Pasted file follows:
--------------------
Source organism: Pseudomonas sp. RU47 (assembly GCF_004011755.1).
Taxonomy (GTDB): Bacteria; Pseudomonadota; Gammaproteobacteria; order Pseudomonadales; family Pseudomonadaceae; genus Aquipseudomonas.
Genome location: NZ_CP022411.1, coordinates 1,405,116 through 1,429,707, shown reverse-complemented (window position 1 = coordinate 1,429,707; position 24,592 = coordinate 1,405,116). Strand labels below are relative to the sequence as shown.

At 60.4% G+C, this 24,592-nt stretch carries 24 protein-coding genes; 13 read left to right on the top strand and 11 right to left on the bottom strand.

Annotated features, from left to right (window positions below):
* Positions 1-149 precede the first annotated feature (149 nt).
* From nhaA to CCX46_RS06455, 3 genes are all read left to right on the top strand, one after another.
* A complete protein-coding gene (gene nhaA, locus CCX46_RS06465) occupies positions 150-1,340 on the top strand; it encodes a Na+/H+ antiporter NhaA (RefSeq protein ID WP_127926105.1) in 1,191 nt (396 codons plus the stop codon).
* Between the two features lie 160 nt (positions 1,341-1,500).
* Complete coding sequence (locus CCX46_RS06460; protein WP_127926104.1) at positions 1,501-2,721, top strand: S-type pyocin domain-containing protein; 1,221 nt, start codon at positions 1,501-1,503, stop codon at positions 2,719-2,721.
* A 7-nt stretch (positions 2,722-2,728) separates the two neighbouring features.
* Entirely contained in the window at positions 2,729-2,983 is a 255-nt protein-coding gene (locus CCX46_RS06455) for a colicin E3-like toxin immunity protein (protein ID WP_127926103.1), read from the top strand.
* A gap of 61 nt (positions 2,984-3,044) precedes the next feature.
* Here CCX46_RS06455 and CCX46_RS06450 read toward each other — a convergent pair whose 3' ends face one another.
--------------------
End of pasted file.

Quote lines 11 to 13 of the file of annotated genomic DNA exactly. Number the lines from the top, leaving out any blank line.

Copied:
* A 7-nt stretch (positions 2,722-2,728) separates the two neighbouring features.
* Entirely contained in the window at positions 2,729-2,983 is a 255-nt protein-coding gene (locus CCX46_RS06455) for a colicin E3-like toxin immunity protein (protein ID WP_127926103.1), read from the top strand.
* A gap of 61 nt (positions 2,984-3,044) precedes the next feature.